The gravel road to the parking lot is a bit rougher compared to last year. There are cross ditches appearing on the road above the main rough section which switchbacks uphill. An AWD vehicle can make it provided there is enough clearance. I was a bit surprised to find the parking area empty as I thought there might be a vehicle or two. The temperature was only 3*C so I was a bit anxious to start hiking and warm up.
The trail is clear with no new fallen debris but there was fallen trees from last year however Park's staff must have taken a chainsaw and cut a nice path.
Hiking through some fallen trees in the forest
and it wasn't long before I reached the metal bridge across the broad creek. This creek dries up during summer but it is currently running full. Cables help stabilize the bridge but it still bounced up and down during my walk across as I was taking a video.
Approaching the metal bridge
There are quite a few nice footbridges which span various creeks that I remember from my previous hike here and the water is running fast.
I took my time on the steep trail and didn't tire myself out but after an hour of hiking I stopped at the base of a huge boulder to peel off some clothing. There was a nice seat from part of a tree trunk to sit on. This area marks about the half way point to Bedwell Lake.
Cooling down after warming up from the uphill hike
My stay was brief and I headed up the steep trail and encountered snow about 2/3 rds the way up the mountain. The snow was still hard and slick and difficult to gain a foot hold. I followed footsteps and it wasn't long before I came across the first of the green metal steps. There was orange flagging tapes placed high up on the tree branches. These must have been placed during the early part of the year when the snow depth was higher. I followed the ribbons for a short distance then realized that they headed up but not exactly following where the trail traveled so I went back to following old footsteps.
Hiking on the snow in the forest
One of the temples of the sunglasses had broken off and although it still worked it didn't sit snugly. If I knew where the other piece was, I could have taped it together. With the sun reflecting off the snow, it was blinding.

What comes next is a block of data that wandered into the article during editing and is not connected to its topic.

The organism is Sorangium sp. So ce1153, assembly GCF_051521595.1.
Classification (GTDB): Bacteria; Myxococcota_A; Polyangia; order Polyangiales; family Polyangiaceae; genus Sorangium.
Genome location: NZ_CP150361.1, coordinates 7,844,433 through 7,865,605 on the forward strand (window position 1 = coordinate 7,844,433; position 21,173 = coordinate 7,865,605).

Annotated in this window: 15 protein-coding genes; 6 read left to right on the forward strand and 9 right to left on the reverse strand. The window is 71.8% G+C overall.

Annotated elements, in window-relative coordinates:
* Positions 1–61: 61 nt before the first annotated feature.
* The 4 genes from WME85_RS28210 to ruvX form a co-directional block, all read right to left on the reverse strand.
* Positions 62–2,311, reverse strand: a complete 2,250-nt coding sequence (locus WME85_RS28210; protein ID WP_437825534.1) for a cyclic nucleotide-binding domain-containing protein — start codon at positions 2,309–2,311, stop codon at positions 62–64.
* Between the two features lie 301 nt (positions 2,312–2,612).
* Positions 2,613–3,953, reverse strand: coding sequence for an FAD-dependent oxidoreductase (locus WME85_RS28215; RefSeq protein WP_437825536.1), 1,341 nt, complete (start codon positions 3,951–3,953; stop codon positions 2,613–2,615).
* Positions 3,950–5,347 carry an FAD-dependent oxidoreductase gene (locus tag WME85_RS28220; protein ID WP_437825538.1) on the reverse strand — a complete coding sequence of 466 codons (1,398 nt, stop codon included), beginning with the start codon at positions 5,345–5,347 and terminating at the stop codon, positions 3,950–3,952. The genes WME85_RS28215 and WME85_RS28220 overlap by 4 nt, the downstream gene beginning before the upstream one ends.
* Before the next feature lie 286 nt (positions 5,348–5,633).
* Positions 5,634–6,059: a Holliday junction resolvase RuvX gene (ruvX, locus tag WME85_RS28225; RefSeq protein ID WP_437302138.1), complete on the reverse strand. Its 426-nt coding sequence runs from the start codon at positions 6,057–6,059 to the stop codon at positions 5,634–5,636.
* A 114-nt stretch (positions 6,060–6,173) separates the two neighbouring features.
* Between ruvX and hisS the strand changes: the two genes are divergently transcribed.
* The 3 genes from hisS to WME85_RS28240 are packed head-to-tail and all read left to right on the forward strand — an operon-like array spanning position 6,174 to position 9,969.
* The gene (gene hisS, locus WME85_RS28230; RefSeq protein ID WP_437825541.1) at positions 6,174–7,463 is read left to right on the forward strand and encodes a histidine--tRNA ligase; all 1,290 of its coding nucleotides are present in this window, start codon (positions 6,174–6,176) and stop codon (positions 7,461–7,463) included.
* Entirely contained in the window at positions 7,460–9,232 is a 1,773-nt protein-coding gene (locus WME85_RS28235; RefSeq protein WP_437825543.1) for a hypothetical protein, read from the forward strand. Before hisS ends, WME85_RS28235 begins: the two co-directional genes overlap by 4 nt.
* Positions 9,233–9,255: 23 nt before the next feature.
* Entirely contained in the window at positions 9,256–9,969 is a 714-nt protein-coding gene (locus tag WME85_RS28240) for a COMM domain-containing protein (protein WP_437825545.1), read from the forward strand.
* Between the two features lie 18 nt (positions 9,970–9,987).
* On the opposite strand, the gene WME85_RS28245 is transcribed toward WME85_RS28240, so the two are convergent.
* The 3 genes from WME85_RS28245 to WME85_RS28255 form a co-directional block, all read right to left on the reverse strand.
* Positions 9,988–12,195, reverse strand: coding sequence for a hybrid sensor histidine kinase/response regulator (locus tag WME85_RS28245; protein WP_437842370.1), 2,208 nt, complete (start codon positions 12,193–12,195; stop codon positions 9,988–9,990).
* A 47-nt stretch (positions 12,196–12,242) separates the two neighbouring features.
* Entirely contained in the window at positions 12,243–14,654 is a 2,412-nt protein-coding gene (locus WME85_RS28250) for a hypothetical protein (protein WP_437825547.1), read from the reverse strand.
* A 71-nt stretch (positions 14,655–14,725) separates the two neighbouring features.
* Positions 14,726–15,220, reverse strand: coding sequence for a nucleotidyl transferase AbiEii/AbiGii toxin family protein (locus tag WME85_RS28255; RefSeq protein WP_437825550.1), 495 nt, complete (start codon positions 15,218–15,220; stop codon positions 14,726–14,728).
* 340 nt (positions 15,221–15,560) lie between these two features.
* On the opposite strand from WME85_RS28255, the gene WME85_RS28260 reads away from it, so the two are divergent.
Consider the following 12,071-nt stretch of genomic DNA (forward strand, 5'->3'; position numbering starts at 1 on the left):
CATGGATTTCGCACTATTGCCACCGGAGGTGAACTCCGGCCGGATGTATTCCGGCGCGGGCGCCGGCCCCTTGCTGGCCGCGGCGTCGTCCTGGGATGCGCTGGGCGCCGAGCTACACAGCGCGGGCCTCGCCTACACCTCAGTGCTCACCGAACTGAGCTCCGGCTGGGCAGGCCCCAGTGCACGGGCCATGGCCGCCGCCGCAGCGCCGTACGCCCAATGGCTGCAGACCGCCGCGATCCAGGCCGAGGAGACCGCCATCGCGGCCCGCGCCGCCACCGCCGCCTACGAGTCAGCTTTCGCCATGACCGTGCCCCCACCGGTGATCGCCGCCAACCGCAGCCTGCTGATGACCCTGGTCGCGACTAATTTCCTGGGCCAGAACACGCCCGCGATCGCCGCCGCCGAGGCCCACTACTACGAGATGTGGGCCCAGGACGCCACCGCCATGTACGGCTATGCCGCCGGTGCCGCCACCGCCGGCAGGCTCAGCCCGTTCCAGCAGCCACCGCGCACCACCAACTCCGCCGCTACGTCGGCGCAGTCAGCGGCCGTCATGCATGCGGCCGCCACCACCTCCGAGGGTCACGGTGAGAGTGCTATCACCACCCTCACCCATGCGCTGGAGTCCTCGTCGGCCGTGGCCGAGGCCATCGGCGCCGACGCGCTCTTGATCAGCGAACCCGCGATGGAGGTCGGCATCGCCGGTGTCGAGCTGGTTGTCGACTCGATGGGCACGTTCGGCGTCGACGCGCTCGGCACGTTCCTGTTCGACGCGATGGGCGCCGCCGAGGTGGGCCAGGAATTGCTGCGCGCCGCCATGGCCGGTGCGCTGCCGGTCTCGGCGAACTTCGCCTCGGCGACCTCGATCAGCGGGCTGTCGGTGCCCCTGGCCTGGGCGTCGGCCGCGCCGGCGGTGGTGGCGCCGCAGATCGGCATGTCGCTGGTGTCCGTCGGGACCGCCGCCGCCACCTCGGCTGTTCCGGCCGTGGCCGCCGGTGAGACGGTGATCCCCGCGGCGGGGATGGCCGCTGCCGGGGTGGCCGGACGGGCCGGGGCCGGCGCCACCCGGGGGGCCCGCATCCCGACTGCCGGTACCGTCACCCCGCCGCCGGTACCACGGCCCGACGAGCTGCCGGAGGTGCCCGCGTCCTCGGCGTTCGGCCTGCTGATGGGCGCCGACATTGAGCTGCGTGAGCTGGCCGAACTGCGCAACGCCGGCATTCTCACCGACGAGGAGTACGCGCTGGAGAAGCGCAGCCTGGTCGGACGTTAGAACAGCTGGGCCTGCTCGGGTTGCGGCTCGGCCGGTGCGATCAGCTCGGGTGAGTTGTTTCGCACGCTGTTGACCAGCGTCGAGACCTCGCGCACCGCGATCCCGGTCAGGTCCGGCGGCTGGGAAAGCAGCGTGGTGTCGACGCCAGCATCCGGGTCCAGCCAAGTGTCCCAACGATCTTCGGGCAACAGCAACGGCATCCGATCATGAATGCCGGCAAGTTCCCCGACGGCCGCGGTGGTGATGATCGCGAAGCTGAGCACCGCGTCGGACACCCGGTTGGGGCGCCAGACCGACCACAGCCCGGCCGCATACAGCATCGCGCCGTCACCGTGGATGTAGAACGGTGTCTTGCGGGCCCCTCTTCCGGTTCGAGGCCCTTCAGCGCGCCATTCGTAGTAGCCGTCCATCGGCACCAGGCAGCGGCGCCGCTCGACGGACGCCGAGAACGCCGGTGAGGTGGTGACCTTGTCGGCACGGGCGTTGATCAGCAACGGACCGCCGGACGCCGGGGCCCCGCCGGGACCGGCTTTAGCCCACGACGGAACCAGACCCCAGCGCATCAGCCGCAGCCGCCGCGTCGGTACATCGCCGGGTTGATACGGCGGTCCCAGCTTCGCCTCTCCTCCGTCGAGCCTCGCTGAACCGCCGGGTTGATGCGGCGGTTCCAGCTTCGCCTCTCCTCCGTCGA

I am always amazed how snow changes the appearance of the landscape to make it indistinguishable from that of summer. I had a general idea where to go once I got closer to my destination but without the footsteps in the snow I would have gone off track and wasted time second guessing my decisions. In this case, it would be a lot easier using GSP tracks.
I took a bit more than 2 hours to arrive at Bedwell Lake which is a gain of ~1600 ft elevation; not my fastest time but I wasn't in a rush. I went to the campground area where there was still tons of snow. The lake was frozen over except some clear areas near the shoreline. The snow and ice on the lake doesn't appear to be too thick since I can see the light green color of the water beneath. The thickness of the snow around the area ranges from 2.5 to about 4 feet thick. The current warm weather should reduce that down substantially by the end of the month.
A snow free area at the campground over looking frozen Baby Bedwell Lake
There was one tenting platform clear and another one about 1/3 clear. I found a snow free area down on the other side where a small creek drains into the lake and filtered water and ate my lunch.
My old hiking boots were a bit wet inside. It was no surprise since the soles had split and I had glued them together but water will still find its way inside. I've been hanging on to these boots as long as possible and with a dry summer they would be still useable.
Sitting on part of a cleared tent platform at the shore of the lake
After lunch, I walked around and inspected the Bear Cache. The metal door wouldn't open; it was stuck making it useless. I guess one can find a place to hang their food between two trees but Parks Canada needs to fix the door.
Snow still covers part of the wooded board walk along the lakeshore
Part of a clear section of board walk
Heading back down the trail was uneventful. The sun had worked on the snow and it was soft and slippery. I took my time and rested beside the huge boulder in the forest before resuming a steady slow pace back to the parking area.
A 180 degree fish-eye shot of the entire boulder
Still no one around. Nice to have the whole area to myself since this is one of the more popular trails around Buttle Lake. The only animal I saw was a grouse and deer droppings along the trail in the forest.